From what I recall of being eighteen, and forgive me because it was quite some time ago, there were a lot of expectations put on those of us on the cusp of adulthood.  I was in the final years of high school, ready to step out into the world to make something of myself.  In a short time, I would be going off to university, making my own mistakes, my own decisions and my own choices.  Perhaps I didn’t always make the right ones, but I also didn’t have millions of fans around the world hanging on to my every word.  If that were the case, I think I’d have ensured that I did my homework before making statements to major media outlets.

“C’mon, cut the Biebs some slack. He is, after all, just a kid,” insists Simard.

Here’s the thing…he’s not just a kid.  He’s eighteen now – in the eyes of the law, he can be tried as an adult for any crime he might decide to commit.  He can buy lottery tickets (not that he needs to).  He can vote.  I’d say that the “just a kid” excuse won’t fly.  And considering just how worldly he is in comparison to others his age, I’d say the excuse is even less valid.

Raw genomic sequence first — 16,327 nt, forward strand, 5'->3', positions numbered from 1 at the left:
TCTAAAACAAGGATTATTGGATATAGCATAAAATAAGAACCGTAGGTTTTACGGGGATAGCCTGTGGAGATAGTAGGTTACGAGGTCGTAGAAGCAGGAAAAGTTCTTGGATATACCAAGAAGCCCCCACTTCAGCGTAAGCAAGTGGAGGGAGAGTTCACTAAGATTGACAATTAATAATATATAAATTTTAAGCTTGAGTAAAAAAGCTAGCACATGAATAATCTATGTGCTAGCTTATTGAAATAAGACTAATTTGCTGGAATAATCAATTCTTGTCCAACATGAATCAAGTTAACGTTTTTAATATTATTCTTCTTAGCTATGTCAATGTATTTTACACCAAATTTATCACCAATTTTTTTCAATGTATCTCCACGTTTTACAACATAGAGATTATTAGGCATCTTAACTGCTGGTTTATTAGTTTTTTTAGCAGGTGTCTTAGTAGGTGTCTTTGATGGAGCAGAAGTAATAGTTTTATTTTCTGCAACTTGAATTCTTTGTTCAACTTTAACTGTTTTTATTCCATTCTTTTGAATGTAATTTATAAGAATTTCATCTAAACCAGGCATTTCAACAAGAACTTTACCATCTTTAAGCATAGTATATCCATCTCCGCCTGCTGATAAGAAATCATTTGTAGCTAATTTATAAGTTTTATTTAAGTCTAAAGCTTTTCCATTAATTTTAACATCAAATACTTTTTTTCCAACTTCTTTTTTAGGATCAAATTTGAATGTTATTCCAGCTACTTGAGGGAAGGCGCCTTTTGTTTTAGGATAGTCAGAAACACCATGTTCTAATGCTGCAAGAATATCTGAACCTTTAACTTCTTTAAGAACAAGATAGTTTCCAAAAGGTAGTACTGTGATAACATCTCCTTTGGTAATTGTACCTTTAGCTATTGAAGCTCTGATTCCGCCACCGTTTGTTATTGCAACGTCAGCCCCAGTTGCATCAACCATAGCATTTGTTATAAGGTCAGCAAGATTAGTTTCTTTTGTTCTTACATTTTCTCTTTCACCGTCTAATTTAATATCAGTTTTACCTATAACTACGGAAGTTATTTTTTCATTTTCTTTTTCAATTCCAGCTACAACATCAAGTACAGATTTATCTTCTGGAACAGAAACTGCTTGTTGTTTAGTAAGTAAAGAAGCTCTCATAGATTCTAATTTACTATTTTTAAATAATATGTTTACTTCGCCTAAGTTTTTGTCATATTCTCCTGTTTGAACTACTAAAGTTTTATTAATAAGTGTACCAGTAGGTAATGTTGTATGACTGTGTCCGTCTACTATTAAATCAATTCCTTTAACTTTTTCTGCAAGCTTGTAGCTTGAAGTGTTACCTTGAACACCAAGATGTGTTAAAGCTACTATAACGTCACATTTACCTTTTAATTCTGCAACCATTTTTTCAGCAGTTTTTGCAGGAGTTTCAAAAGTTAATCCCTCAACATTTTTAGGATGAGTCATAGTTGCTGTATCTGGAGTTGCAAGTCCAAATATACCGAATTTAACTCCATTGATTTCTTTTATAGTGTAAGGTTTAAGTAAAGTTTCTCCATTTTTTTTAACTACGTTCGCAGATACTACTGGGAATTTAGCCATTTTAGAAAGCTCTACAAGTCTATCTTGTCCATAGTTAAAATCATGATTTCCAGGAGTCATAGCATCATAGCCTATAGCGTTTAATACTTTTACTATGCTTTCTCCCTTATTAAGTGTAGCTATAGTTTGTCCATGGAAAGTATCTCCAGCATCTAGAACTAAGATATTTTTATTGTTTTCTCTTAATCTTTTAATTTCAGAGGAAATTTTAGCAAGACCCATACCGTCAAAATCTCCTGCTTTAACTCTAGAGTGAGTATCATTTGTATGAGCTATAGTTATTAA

Hannah Taylor founded the Ladybug Foundation to teach others about the plight of the homeless at the age of eight.  Craig Kielburger founded Free the Children after learning of child labour around the world at the age of twelve.

Just a kid, indeed.

Perhaps this is the reason I can’t stomach ignorance from an eighteen year old – particularly one who has such influence.  Perhaps looking to a pop star to be a role model for intelligence is asking a little too much, but I’d have much more respect for Bieber if he’d own up to his ignorance and set the record straight…not just for the aboriginal groups that he painted with such a wide brush, but for himself.